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The testing problem in traditional software has been fully explored over the last decades, but it seems that testing in artificial intelligence/machine learning has not (see this question and this one).

What are the differences between the two?

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Testing machine learning programs is quite different than testing traditional software.

The main reason why this is the case is quite simple, if you're familiar with machine learning.

ML programs are not just if statements and loops, but they are composed of models, which can even be black-box models, such as neural networks (i.e. it's difficult to interpret the function that they compute). These models are trained to approximate some unknown function, which is only partially described by some given data, which can also contain spurious/noisy information.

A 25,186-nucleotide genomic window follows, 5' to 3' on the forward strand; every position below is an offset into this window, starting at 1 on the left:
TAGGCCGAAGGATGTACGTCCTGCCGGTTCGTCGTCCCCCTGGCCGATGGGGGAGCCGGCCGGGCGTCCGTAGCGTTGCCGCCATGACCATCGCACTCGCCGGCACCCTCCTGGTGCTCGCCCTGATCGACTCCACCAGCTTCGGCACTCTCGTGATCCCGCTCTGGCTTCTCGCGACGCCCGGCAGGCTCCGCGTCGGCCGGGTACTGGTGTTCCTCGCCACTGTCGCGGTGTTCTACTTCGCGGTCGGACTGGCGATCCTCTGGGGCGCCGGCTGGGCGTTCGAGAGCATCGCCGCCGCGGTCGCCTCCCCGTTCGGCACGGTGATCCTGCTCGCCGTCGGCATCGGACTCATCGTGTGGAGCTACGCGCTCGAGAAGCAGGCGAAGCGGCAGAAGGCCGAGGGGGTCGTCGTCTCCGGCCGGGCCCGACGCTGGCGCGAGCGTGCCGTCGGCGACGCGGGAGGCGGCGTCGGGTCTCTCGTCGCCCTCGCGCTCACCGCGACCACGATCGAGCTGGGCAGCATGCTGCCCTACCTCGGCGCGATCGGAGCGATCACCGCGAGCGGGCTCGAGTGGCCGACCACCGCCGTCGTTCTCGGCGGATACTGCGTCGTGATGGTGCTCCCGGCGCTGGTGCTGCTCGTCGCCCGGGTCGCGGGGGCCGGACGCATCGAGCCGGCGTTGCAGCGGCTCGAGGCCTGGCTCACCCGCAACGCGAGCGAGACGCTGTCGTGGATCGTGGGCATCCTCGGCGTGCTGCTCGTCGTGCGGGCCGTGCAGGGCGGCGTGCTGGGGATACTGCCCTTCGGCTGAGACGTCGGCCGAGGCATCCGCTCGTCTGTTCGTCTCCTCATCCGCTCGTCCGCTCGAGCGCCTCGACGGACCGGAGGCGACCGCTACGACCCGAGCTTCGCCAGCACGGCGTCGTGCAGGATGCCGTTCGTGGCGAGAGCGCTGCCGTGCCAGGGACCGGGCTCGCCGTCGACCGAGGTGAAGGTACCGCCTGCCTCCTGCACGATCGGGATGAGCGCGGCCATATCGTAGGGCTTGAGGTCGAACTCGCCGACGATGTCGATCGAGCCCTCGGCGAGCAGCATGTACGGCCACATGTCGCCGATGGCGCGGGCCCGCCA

For this reason, traditional testing techniques, such as statement coverage, are insufficient to fully "test" ML programs: e.g. even if all statements of your ML program are covered, your ML program can still fail, e.g. it may predict the wrong class for some previously unseen input. So, testing ML programs requires not only traditional testing techniques, but also other approaches that attempt to address the (un-)desirable behaviour (such as the generalization) of the models.

Currently, I am also doing research on this specific topic, so I can say that there are already several people working on this topic, but the field is still quite immature and there are still many unsolved problems. It's also important to note that the general "testing problem", even for traditional software, is not yet solved.

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